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Posted 7 Feb 2018
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Writing a C# Multilingual UWP Application in VS2017

, 8 Feb 2018
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This article provides an example of a C# Multilingual UWP Application in Visual Studio 2017. It does NOT use the Multilingual App Toolkit to achieve this.

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Introduction

This article provides an example of a C# Multilingual UWP Application in Visual Studio 2017 and Windows 10. It does NOT use the Multilingual App Toolkit to achieve this. The reason for this was to provide a toolkit independent solution. The first thing you need to do is add the language to your System. In the lower right hand corner of your Windows task bar is the language. Click on that and then select Language Preferences.

Add the language of choice. Pay attention to the abbreviation of the language. You will need this later in coding.

Create a new Universal Windows Application Project. Mine is called MultiLingualTest. Add a new folder to the project called “Strings”. Make sub folders with the folder names for the languages you wish to include. Create a new Resources.resw file in each language folder. The name of the file is important and they should all be the same.

Each of these resource files will contain the name value pairs of the strings for the application. For example, this application has English-US and French.

In English:

In French:

The names will either be a name.Text for textboxes or a name.Content for Buttons and other controls. The Name has to be the same across resource files although order doesn’t have to be.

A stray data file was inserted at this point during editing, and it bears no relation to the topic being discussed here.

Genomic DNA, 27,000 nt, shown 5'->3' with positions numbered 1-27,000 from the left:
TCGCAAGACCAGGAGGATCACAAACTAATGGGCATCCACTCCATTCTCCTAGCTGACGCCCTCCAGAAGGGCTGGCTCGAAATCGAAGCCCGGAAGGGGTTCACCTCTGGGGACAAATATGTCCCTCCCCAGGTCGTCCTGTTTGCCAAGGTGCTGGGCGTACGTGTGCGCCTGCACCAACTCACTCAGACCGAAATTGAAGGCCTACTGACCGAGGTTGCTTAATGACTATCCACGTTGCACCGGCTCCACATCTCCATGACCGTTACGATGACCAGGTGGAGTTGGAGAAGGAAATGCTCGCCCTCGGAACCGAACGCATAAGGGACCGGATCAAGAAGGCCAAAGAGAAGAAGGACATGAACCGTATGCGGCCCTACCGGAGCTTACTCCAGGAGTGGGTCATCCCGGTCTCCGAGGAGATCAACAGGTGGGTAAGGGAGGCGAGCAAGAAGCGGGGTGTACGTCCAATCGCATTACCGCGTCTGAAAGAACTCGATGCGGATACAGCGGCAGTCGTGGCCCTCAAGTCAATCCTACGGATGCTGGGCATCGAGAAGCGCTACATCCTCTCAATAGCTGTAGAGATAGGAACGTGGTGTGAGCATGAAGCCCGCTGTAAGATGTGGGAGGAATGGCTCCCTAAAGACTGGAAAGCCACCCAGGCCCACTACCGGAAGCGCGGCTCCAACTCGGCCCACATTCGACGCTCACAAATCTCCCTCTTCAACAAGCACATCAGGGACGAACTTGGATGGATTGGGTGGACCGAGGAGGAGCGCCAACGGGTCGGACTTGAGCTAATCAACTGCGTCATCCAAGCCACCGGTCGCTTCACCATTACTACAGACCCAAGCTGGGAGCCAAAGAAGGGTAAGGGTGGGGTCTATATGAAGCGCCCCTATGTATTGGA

In your application GUI, these string resources are consumed in the XAML by using the following example:

<TextBlock x:Uid="message" MinWidth="200" Height="40" />
<Button x:Uid="command01" Name="btnDisplay" 

Margin="10" Click="{x:Bind ClickLanguage}"/>

Setting the language can now be a runtime operation. First, we have the startup language which is set by the following code and is called in the constructor BEFORE calling InitializeComponent.

static bool m_blnInitEnglish = true;
public void InitEnglishOnce()
{
   if (m_blnInitEnglish)
   {
       Windows.Globalization.ApplicationLanguages.PrimaryLanguageOverride = "en-US";

 Windows.ApplicationModel.Resources.Core.ResourceContext.GetForViewIndependentUse().Reset();
 Windows.ApplicationModel.Resources.Core.ResourceContext.GetForCurrentView().Reset();
       m_blnInitEnglish = false;
   }
}

public MainPage()
{
    InitEnglishOnce();
    this.InitializeComponent();
}

Changing Language at runtime is done by the following code and should be done in the main application user interface code. Note that in the code, the language abbreviations noted earlier are used in setting the PrimaryLanguageOverride for the application.

public void ClickLanguage()
{
   if(m_blnEnglish)
   {
      Windows.Globalization.ApplicationLanguages.PrimaryLanguageOverride = "en-US";
      m_blnEnglish = false;
   }
   else
   {
      Windows.Globalization.ApplicationLanguages.PrimaryLanguageOverride = "fr";
      m_blnEnglish = true;
   }

Windows.ApplicationModel.Resources.Core.ResourceContext.GetForViewIndependentUse().Reset();
Windows.ApplicationModel.Resources.Core.ResourceContext.GetForCurrentView().Reset();

   if (Frame != null)
      Frame.Navigate(typeof(MainPage));
}

Now when you click on the button, the language changes in the Hello World Application at run time.

In English:

and in French:

That's it. You basically have identical resource descriptions and then reference them in the XAML code. That way, when you change languages in the app at runtime, the GUI switches which resource file it is grabbing strings from.

Good luck!

License

This article, along with any associated source code and files, is licensed under The Code Project Open License (CPOL)

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trident99
United States United States
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